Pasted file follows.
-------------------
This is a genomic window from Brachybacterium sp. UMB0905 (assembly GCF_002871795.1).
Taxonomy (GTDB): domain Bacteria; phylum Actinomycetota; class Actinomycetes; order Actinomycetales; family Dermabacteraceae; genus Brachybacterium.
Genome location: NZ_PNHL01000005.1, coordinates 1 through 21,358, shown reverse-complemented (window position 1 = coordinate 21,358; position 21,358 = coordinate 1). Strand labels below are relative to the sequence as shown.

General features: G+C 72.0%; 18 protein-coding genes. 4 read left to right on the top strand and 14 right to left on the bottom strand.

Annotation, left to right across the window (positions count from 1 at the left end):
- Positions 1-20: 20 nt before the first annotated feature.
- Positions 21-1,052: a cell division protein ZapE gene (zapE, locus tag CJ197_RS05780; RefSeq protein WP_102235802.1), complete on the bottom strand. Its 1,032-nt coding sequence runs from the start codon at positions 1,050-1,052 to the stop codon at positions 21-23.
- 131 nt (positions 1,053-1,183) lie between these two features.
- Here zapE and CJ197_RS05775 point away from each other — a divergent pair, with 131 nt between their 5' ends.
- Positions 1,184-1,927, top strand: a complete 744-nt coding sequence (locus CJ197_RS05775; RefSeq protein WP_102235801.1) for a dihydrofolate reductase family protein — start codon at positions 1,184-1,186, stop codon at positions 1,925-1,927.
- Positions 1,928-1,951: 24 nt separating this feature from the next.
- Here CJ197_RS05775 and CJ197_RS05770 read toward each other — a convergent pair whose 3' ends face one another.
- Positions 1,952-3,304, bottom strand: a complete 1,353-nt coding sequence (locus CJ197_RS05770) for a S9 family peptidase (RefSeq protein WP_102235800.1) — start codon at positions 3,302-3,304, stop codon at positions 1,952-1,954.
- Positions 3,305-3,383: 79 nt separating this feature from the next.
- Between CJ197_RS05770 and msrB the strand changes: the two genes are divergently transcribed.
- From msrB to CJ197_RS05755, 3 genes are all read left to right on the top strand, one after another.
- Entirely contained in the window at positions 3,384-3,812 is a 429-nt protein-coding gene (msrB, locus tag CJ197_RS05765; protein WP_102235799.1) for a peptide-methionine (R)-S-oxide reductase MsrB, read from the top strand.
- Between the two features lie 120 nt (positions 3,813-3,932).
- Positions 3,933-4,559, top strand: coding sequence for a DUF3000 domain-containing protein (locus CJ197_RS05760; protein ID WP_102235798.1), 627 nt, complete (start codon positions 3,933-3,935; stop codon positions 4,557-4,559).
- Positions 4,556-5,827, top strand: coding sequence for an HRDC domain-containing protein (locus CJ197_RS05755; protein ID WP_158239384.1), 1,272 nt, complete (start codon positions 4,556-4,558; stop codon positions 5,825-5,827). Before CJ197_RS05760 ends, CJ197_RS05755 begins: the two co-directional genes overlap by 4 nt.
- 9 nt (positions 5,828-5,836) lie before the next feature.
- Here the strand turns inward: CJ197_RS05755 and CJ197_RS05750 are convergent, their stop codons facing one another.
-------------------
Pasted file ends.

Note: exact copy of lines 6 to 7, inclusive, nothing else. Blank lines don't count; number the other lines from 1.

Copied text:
- Positions 1-20: 20 nt before the first annotated feature.
- Positions 21-1,052: a cell division protein ZapE gene (zapE, locus tag CJ197_RS05780; RefSeq protein WP_102235802.1), complete on the bottom strand. Its 1,032-nt coding sequence runs from the start codon at positions 1,050-1,052 to the stop codon at positions 21-23.